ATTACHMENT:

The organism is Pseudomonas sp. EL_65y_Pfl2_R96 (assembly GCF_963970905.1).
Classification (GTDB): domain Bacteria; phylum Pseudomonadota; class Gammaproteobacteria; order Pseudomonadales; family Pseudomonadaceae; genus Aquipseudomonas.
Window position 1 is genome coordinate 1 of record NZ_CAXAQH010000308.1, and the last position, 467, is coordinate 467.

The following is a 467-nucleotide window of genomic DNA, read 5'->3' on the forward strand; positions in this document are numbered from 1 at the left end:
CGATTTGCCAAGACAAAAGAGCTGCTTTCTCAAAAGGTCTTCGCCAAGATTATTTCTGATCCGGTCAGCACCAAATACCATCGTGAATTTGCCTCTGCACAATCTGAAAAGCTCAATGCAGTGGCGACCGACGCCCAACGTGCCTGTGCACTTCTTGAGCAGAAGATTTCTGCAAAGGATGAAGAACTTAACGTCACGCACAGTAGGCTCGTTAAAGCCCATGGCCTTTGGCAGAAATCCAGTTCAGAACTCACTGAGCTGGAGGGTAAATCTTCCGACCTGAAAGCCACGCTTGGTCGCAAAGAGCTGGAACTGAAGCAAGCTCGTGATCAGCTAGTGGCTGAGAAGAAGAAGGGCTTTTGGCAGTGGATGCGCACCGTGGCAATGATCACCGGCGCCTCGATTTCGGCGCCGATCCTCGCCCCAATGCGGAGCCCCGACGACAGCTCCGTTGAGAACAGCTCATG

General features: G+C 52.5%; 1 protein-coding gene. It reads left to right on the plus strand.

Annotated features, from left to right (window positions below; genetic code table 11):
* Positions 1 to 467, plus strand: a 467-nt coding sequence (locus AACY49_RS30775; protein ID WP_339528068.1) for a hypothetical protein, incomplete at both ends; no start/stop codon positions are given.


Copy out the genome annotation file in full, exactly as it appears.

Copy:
The organism is Pseudomonas sp. EL_65y_Pfl2_R96 (assembly GCF_963970905.1).
Classification (GTDB): domain Bacteria; phylum Pseudomonadota; class Gammaproteobacteria; order Pseudomonadales; family Pseudomonadaceae; genus Aquipseudomonas.
Window position 1 is genome coordinate 1 of record NZ_CAXAQH010000308.1, and the last position, 467, is coordinate 467.

The following is a 467-nucleotide window of genomic DNA, read 5'->3' on the forward strand; positions in this document are numbered from 1 at the left end:
CGATTTGCCAAGACAAAAGAGCTGCTTTCTCAAAAGGTCTTCGCCAAGATTATTTCTGATCCGGTCAGCACCAAATACCATCGTGAATTTGCCTCTGCACAATCTGAAAAGCTCAATGCAGTGGCGACCGACGCCCAACGTGCCTGTGCACTTCTTGAGCAGAAGATTTCTGCAAAGGATGAAGAACTTAACGTCACGCACAGTAGGCTCGTTAAAGCCCATGGCCTTTGGCAGAAATCCAGTTCAGAACTCACTGAGCTGGAGGGTAAATCTTCCGACCTGAAAGCCACGCTTGGTCGCAAAGAGCTGGAACTGAAGCAAGCTCGTGATCAGCTAGTGGCTGAGAAGAAGAAGGGCTTTTGGCAGTGGATGCGCACCGTGGCAATGATCACCGGCGCCTCGATTTCGGCGCCGATCCTCGCCCCAATGCGGAGCCCCGACGACAGCTCCGTTGAGAACAGCTCATG

General features: G+C 52.5%; 1 protein-coding gene. It reads left to right on the plus strand.

Annotated features, from left to right (window positions below; genetic code table 11):
* Positions 1 to 467, plus strand: a 467-nt coding sequence (locus AACY49_RS30775; protein ID WP_339528068.1) for a hypothetical protein, incomplete at both ends; no start/stop codon positions are given.